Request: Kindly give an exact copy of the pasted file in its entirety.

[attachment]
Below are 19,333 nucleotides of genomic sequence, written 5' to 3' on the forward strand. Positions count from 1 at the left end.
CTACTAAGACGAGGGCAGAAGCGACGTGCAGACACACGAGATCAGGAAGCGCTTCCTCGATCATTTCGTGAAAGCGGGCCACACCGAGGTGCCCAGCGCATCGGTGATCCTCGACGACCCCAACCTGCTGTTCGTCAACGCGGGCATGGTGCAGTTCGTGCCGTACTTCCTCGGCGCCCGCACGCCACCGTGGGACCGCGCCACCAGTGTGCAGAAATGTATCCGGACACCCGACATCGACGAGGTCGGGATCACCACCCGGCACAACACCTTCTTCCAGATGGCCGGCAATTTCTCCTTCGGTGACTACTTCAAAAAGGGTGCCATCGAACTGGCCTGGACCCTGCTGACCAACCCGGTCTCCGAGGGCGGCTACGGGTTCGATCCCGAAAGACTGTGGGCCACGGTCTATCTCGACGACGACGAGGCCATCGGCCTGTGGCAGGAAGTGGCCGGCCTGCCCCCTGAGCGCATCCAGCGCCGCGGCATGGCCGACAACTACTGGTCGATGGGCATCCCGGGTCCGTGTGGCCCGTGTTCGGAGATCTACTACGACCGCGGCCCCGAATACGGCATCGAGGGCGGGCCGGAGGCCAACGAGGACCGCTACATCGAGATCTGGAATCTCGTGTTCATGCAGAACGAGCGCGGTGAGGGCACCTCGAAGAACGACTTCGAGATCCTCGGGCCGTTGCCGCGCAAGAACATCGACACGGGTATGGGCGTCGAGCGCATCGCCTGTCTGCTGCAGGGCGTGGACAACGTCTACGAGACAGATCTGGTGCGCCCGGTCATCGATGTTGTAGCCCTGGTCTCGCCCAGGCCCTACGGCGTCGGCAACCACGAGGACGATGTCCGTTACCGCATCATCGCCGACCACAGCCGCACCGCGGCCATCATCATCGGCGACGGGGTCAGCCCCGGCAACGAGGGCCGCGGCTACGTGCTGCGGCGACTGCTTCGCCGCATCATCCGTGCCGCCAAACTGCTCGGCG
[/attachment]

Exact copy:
Below are 19,333 nucleotides of genomic sequence, written 5' to 3' on the forward strand. Positions count from 1 at the left end.
CTACTAAGACGAGGGCAGAAGCGACGTGCAGACACACGAGATCAGGAAGCGCTTCCTCGATCATTTCGTGAAAGCGGGCCACACCGAGGTGCCCAGCGCATCGGTGATCCTCGACGACCCCAACCTGCTGTTCGTCAACGCGGGCATGGTGCAGTTCGTGCCGTACTTCCTCGGCGCCCGCACGCCACCGTGGGACCGCGCCACCAGTGTGCAGAAATGTATCCGGACACCCGACATCGACGAGGTCGGGATCACCACCCGGCACAACACCTTCTTCCAGATGGCCGGCAATTTCTCCTTCGGTGACTACTTCAAAAAGGGTGCCATCGAACTGGCCTGGACCCTGCTGACCAACCCGGTCTCCGAGGGCGGCTACGGGTTCGATCCCGAAAGACTGTGGGCCACGGTCTATCTCGACGACGACGAGGCCATCGGCCTGTGGCAGGAAGTGGCCGGCCTGCCCCCTGAGCGCATCCAGCGCCGCGGCATGGCCGACAACTACTGGTCGATGGGCATCCCGGGTCCGTGTGGCCCGTGTTCGGAGATCTACTACGACCGCGGCCCCGAATACGGCATCGAGGGCGGGCCGGAGGCCAACGAGGACCGCTACATCGAGATCTGGAATCTCGTGTTCATGCAGAACGAGCGCGGTGAGGGCACCTCGAAGAACGACTTCGAGATCCTCGGGCCGTTGCCGCGCAAGAACATCGACACGGGTATGGGCGTCGAGCGCATCGCCTGTCTGCTGCAGGGCGTGGACAACGTCTACGAGACAGATCTGGTGCGCCCGGTCATCGATGTTGTAGCCCTGGTCTCGCCCAGGCCCTACGGCGTCGGCAACCACGAGGACGATGTCCGTTACCGCATCATCGCCGACCACAGCCGCACCGCGGCCATCATCATCGGCGACGGGGTCAGCCCCGGCAACGAGGGCCGCGGCTACGTGCTGCGGCGACTGCTTCGCCGCATCATCCGTGCCGCCAAACTGCTCGGCG